To mark the debut of the Palace Pro 2, both brands synergised and released an aqua technical iteration of their now famous silhouette. Hitting the market in murdered out black and a white/orange colourway, each pair featured an extended mesh upper bootie for extra ankle support, plus a one-piece synthetic waterproof upper with a clear outsole.

Palace x adidas Palace Pro (2017)

Tanju has always been transparent with his intentions, stating that he just wants to make enough money to pay his friends to go out and skate as much as they want without worrying about anything else. With the roster of Palace’s skate team being quite impressive, and consisting of just mates, it’s of absolutely no surprise that the next batch of Palace Pros would be pro models for team riders and London skate icons: Benny Fairfax and Chewy Cannon.

Palace x Reebok Club Workout (2018)

The next 'Bok collab from Palace was a hybrid of the ever-popular Club C and Workout. Dropping in black, white and grey, each pair featured neon accents to stay consistent with Palace’s love for rave culture, as well as ‘Palace’ text printed across the laces.

Palace x adidas Ubersonic 3.0 (2018)

Not boxing themselves in to the confines of streetwear and skateboarding culture, Palace pulled off a never-before-done by releasing a Wimbledon collection. The marketing campaign for the tech-wear collection starred team riders, as well as tennis stars Alexander Zverev and Garbiñe Muguruza. Not only did the rebel skateboarding brand find their way onto the courts of the most esteemed grand slam tournament, but Germany’s Angelique Kerber went on to defeat Serena Williams for the championship title while wearing their adidas collaboration.

Palace x adidas Campton (2018)

Announced via a barely visible teaser on the Gram, the next chapter from the match-made-in-heaven was to leave the grass court and return to the grip tape. Choosing the adidas Campton as the canvas of their next venture, the heightened mudguard made the timeless silhouette perfect for some rough-riding.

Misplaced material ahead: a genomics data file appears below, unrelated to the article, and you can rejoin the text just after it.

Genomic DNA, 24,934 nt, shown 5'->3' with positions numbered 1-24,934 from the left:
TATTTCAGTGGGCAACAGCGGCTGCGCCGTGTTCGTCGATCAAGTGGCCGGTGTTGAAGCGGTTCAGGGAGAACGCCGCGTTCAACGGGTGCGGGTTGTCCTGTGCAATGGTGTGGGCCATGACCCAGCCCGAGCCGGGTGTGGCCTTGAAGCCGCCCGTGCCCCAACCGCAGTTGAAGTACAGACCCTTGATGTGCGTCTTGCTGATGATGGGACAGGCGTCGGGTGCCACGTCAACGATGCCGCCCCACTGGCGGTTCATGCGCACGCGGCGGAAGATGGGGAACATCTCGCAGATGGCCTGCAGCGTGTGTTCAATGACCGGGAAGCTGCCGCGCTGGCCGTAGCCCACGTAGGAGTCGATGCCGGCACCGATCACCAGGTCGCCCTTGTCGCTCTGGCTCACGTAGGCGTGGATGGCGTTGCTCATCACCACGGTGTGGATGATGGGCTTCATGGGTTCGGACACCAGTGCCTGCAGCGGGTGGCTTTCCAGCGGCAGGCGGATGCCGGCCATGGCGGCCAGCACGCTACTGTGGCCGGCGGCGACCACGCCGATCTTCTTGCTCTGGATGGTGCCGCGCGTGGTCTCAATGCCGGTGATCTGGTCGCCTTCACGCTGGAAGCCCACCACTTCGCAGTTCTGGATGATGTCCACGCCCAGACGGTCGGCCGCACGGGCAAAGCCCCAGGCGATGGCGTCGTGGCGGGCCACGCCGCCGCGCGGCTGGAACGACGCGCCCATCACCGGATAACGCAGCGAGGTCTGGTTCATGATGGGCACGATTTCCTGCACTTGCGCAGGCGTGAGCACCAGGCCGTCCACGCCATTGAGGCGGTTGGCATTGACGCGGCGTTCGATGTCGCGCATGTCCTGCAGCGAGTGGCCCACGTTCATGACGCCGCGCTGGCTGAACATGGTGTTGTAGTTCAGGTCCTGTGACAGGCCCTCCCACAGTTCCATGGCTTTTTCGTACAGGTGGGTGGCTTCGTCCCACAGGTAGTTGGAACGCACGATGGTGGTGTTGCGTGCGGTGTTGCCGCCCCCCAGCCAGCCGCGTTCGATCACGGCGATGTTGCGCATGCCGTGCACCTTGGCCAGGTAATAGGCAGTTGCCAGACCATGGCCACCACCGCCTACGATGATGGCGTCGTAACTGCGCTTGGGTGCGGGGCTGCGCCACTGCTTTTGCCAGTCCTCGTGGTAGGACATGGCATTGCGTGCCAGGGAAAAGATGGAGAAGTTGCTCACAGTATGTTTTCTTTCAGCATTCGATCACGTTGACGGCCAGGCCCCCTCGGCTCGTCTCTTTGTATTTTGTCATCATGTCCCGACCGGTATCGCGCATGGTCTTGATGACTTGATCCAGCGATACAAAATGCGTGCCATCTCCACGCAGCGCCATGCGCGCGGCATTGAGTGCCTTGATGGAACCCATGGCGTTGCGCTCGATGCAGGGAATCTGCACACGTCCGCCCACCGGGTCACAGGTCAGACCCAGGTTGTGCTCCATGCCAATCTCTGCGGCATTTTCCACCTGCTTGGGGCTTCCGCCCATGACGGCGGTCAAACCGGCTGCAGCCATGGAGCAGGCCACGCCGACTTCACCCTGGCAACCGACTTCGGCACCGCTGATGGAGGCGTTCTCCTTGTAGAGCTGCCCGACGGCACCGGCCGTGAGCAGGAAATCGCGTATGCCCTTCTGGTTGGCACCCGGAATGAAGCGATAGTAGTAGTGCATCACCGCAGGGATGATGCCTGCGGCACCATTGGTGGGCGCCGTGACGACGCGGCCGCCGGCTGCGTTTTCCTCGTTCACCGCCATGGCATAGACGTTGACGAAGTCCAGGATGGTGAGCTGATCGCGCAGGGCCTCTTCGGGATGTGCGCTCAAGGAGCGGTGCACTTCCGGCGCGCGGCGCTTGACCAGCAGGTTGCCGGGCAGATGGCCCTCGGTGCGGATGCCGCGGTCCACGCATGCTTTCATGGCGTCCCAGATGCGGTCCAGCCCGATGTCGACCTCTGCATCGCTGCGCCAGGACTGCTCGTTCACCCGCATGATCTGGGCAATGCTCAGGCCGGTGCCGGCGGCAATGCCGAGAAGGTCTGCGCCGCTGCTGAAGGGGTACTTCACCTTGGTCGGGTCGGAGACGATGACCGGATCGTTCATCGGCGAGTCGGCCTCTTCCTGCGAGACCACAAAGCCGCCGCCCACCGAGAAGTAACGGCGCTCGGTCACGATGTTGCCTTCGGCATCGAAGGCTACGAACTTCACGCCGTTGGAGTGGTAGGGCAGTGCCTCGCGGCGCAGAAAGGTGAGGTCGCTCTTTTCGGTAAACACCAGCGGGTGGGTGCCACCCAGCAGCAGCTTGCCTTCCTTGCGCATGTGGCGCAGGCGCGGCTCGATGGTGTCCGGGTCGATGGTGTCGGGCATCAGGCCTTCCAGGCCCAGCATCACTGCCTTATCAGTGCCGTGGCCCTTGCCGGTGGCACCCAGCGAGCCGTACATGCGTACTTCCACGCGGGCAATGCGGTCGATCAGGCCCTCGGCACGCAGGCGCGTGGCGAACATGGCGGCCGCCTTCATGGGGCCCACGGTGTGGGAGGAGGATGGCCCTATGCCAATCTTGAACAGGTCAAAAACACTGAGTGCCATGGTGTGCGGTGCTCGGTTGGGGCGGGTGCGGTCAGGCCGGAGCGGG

Palace x Kickers Kick Hi (2018)

Initially introduced in the 1970s, French shoemaker Kickers designed this boot to be specifically paired with jeans. After being worn by music legends Rod Stewart and David Bowie, and having its brief stint of fame, the Kick Hi eventually found itself as the British school children’s shoe of choice. Palace, being the fashion-forward style icons that they are, recognised the returning trend early, and hopped straight on it.

Palace x Polo Ralph Lauren (2018)

In what was quite possibly one the most impressive collaborations, nay, power moves of our time, the Palace boys (who had been wearing this brand for almost 30 years), found themselves in bed with none other than the legendary and iconic Polo Ralph Lauren. In a move that broke the Internet (arguably more than Kim K’s derrière) the two brands launched three massive billboards in Tokyo’s busiest crossing in Shibuya. While the world of streetwear was still in a mix of shock and excitement, Palace dropped a wild west–themed promo video that had fans staring blankly at walls while emotionally prepping themselves for a life-changing W or L. Despite having a natural preference for sneakers on our feet, we appreciate good design when we see it, which means there was absolutely no looking past the Palace Ralph Lauren Formal Slippers. We pay props where props are due.

Palace x Kickers Boat Shoe (2019)

Inspired by the Lennon Boat Shoe, the unlikely duo that is Palace and Kickers teamed up again to bring us a cultural staple in rave culture and indie rock. Available in yellow, orange, and ‘Tonal Black’, each pair featured a ‘Palace’ text badge on the side and went down as small as a UK3 so that everyone could own a piece of cultural history.

Palace x adidas Superstar (2019)